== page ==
Envirosight LLC

Pipeline Zooming for a Comprehensive Infrastructure Survey.

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Courtesy of Envirosight LLC

Time, budget and resources often keep a municipality from maintaining comprehensive, up-to-date information on water and sewer pipeline conditions. Without a complete understanding of their infrastructures, municipal supervisors cannot properly prioritize and schedule maintenance activities. As a result, emergencies—backups, collapses, and overflows—happen unexpectedly, and must be dealt with on a triage basis at great expense. It’s a vicious circle, these emergencies distract from the very inspection work whose purpose is to prevent them in the first place.

Increasingly, municipal supervisors are turning to zooming, a pipeline inspection technique that delivers quick, comprehensive information about pipe conditions using inexpensive equipment and few personnel. Zooming’s goal is to rapidly classify infrastructure as either satisfactory or in need of maintenance, mapping, rehab, or additional CCTV inspection. These classifications allow a supervisor to prioritize maintenance activities confidently, committing precious maintenance resources—inspection crawlers, cleaning trucks, cutters/rodders, GPS surveyors, and grouting and relining crews—exactly where they’re needed most.

Rich Data Captured Inexpensively.
Zooming complements other inspection techniques, it doesn’t replace them. Inspection crawlers can’t be matched for their detailed, 360-degree inspection of pipe, but they move slowly, require substantial investment, and demand considerable manpower and overhead. By contrast, zooming allows a single operator to make a rapid visual assessment of pipe using an inexpensive, ultra-portable zoom inspection camera. Such a camera identifies satisfactory regions of pipe, and also finds problem areas where detailed crawler inspection or other action must be taken.

Zooming’s simplicity is its power. A typical zoom inspection system consists of a camera, lamps, a positioning pole and a video display. Grasping the pole, an operator at street level lowers the camera into a manhole and orients it to look down an adjoining pipe. Starting with a wide-angle view, the operator slowly increases zoom so the camera’s view advances down the pipe. In this manner, an operator inspects the entire length of the pipe for anomalies, and then classifies its condition accordingly. With zooming, you don’t have to squander time and resources crawling every foot of pipe—you can deploy your crawler exactly where it’s needed.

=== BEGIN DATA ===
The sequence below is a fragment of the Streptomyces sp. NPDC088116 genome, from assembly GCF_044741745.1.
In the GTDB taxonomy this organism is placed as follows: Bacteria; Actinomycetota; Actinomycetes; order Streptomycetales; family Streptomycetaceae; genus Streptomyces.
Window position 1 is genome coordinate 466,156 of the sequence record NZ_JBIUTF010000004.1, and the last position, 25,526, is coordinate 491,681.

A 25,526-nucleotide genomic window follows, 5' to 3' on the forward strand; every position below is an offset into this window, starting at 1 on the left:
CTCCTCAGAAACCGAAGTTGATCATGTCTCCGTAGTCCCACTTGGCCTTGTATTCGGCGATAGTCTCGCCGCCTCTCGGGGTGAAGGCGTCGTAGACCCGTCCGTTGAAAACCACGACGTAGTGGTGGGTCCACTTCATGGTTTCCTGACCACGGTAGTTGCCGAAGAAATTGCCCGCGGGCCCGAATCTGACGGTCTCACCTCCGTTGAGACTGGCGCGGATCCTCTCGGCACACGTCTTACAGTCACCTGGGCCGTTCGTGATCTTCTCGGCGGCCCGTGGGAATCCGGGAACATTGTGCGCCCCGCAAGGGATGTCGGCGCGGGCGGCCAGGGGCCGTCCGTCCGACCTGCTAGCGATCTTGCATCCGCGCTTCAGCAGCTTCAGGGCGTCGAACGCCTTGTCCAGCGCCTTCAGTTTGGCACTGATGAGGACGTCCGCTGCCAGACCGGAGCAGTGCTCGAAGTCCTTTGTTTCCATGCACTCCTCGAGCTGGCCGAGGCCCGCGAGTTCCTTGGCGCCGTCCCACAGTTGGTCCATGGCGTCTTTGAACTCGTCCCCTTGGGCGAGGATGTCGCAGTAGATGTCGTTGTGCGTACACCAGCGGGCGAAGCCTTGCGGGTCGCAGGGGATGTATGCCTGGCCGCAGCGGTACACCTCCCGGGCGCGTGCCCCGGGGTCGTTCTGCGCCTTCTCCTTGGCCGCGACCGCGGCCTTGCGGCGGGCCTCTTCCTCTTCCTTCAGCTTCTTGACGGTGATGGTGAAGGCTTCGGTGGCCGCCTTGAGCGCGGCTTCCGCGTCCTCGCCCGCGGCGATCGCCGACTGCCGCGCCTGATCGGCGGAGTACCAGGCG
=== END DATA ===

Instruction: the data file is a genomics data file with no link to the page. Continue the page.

Performance Enhanced by Innovation.
Because high-magnification viewing presents special challenges, successful zooming demands purpose-built equipment. The higher the zoom ratio, the farther the camera can view with acceptable detail. However, distant viewing requires brighter illumination. It also requires greater camera stability. Identifying a suitable zoom inspection camera means evaluating its components in light of these considerations, while also paying attention to portability and ease of use.

A camera’s optical zoom indicates its power to magnify and, correspondingly, how far it can view down a pipe. Optical zoom is achieved with lenses, so no clarity is lost. Digital zoom, on the other hand, simply enlarges pixels, so quality degrades as the view advances onscreen. Digital zoom offers no benefit to a zoom camera operator. A state-of-the-art zoom inspection camera typically employs 18:1 optical zoom, which together with a digital zoom of 12:1 would yield an overall zoom spec of 216:1.

Illumination typically constrains the effective viewing distance of a zoom inspection camera in pipe and other unlit areas. Nevertheless, many systems can see as far as 250’ (depending on pipe diameter) using focused HID lighting. Compared to incandescent lamps, HID arc lamps generate exceptional lumen output with only modest battery drain, and penetrate deep into pipe when properly focused to a beam of approximately 6 degrees. Electronic gain and shutter speed control can also improve visibility in low-light situations.